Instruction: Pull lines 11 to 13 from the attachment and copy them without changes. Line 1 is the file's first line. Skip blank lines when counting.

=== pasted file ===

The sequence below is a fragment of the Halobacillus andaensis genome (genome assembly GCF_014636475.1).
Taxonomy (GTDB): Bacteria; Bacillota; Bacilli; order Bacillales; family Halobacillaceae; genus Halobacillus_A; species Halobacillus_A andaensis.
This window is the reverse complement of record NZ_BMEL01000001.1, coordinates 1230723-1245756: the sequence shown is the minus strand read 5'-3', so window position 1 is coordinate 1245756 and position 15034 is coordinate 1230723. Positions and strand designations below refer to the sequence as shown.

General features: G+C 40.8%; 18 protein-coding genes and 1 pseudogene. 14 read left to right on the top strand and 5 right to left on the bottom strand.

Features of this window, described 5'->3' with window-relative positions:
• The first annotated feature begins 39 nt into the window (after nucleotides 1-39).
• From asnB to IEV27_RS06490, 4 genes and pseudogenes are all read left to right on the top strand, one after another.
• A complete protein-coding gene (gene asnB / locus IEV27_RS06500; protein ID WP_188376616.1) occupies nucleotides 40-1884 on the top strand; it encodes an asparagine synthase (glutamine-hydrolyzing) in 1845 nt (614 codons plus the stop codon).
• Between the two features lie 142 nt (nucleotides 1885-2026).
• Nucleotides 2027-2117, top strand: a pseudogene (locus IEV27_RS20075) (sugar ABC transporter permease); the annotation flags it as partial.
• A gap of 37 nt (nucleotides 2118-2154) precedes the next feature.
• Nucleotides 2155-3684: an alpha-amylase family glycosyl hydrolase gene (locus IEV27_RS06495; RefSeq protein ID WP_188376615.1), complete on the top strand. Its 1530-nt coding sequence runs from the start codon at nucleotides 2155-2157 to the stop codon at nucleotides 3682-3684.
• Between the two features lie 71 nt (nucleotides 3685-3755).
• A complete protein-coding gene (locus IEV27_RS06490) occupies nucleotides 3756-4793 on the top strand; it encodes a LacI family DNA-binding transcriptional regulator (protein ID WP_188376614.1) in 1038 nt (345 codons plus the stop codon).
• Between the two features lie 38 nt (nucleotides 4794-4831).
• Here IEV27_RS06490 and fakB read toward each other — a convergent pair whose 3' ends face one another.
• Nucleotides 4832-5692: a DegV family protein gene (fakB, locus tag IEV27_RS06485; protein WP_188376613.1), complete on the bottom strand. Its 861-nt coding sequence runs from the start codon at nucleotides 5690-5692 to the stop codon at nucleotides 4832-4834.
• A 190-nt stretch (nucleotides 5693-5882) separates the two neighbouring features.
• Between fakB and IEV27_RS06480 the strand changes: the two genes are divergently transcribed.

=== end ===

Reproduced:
• A gap of 37 nt (nucleotides 2118-2154) precedes the next feature.
• Nucleotides 2155-3684: an alpha-amylase family glycosyl hydrolase gene (locus IEV27_RS06495; RefSeq protein ID WP_188376615.1), complete on the top strand. Its 1530-nt coding sequence runs from the start codon at nucleotides 2155-2157 to the stop codon at nucleotides 3682-3684.
• Between the two features lie 71 nt (nucleotides 3685-3755).